Moment of Glory recounts the story of golf’s major championships in 2003 – a year with four first-time major champions. From the vantage point of 2010, Feinstein looks back at the 2003 season and chronicles the careers of the those 4 champions – Ben Curtis, Mike Weir, Jim Furyk and Shaun Micheel.
In 2003, Tiger Woods began work on a complete remodelling of his swing resulting in a dip in performance to the extent that he didn’t seriously compete in any of that year’s majors. This left a vacuum which was filled by 4 first time winners whose lives would all change.
The most fascinating part of the book was the focus on what major victories meant for the 4 and the comparison with how the runners up fared after the tournaments. Feinstein also pays close attention to the nearly-men who came so close to winning those 4 majors – none of whom had won a major and all who would be heavily impacted by the experience of coming so close but missing out. The insight into how a single putt could change two different golfers’ lives really helped to put the stakes at play into perspective.
For me the book suffers from the fact I have already read, and really enjoyed, two of Feinstein’s other golf books – A Good Walk Spoiled and Q School. In a lot of ways this felt overly similar in chronicling the challenges of professional golfers outside the very very top rung. The book is well written and a very enjoyable easy read that benefits from Feinstein’s accessible writing and clear ability to put to interviewees at ease. I just feel like I’d already read the book before in some ways.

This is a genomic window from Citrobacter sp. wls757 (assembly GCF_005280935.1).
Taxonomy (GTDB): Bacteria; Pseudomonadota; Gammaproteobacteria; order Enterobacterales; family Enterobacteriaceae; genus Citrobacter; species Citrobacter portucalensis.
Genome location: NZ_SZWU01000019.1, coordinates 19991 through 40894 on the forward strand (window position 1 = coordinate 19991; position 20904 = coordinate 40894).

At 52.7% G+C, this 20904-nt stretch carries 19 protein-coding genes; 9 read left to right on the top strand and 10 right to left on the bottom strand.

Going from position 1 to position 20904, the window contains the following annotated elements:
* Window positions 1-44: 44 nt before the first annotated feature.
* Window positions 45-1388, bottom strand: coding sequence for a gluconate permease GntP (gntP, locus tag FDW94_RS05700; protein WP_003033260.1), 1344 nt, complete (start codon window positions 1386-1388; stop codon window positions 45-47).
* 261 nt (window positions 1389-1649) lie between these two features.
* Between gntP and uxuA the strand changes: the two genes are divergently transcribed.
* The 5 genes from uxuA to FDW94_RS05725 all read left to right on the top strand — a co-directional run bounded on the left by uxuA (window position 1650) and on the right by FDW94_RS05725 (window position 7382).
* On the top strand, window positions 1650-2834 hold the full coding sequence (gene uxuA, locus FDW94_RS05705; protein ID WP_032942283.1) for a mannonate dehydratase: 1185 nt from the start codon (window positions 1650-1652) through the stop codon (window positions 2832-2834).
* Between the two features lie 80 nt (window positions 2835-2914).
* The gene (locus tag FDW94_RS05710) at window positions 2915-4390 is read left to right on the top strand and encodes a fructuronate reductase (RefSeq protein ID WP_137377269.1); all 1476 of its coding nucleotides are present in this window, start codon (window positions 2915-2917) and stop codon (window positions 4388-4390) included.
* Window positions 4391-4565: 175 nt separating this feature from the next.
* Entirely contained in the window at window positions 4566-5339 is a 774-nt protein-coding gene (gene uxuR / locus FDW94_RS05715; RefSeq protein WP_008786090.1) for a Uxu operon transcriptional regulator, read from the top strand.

Overall, I’d recommend it. I think it actually works even better reading it now in 2018 when we have more info at our fingertips on how the players careers have progressed since 2010 as well. Amazingly, after this book was published, both 2011 and 2016 also saw 4 different first time major winners crowned.
While it isn’t Feinstein’s best book, it’s well worth picking up as the long wait for next season’s Masters begins post Ryder Cup.